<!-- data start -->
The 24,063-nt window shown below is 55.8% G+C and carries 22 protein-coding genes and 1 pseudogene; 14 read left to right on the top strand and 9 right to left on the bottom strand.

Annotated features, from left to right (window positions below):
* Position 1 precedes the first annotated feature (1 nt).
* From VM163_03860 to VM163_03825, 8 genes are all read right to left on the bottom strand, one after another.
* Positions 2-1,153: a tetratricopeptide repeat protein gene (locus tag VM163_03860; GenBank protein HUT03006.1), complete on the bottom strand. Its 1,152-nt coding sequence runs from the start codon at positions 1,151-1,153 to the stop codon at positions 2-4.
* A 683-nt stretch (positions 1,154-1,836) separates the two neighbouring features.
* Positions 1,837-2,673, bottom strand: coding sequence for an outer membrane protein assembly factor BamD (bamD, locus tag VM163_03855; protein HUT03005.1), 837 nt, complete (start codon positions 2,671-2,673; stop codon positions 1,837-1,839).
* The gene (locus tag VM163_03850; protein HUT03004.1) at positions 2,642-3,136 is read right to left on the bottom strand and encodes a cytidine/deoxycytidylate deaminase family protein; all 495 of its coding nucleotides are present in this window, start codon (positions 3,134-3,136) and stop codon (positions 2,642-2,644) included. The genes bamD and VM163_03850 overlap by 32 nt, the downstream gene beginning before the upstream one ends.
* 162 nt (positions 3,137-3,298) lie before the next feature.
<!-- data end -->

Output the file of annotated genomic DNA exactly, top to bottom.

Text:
The 24,063-nt window shown below is 55.8% G+C and carries 22 protein-coding genes and 1 pseudogene; 14 read left to right on the top strand and 9 right to left on the bottom strand.

Annotated features, from left to right (window positions below):
* Position 1 precedes the first annotated feature (1 nt).
* From VM163_03860 to VM163_03825, 8 genes are all read right to left on the bottom strand, one after another.
* Positions 2-1,153: a tetratricopeptide repeat protein gene (locus tag VM163_03860; GenBank protein HUT03006.1), complete on the bottom strand. Its 1,152-nt coding sequence runs from the start codon at positions 1,151-1,153 to the stop codon at positions 2-4.
* A 683-nt stretch (positions 1,154-1,836) separates the two neighbouring features.
* Positions 1,837-2,673, bottom strand: coding sequence for an outer membrane protein assembly factor BamD (bamD, locus tag VM163_03855; protein HUT03005.1), 837 nt, complete (start codon positions 2,671-2,673; stop codon positions 1,837-1,839).
* The gene (locus tag VM163_03850; protein HUT03004.1) at positions 2,642-3,136 is read right to left on the bottom strand and encodes a cytidine/deoxycytidylate deaminase family protein; all 495 of its coding nucleotides are present in this window, start codon (positions 3,134-3,136) and stop codon (positions 2,642-2,644) included. The genes bamD and VM163_03850 overlap by 32 nt, the downstream gene beginning before the upstream one ends.
* 162 nt (positions 3,137-3,298) lie before the next feature.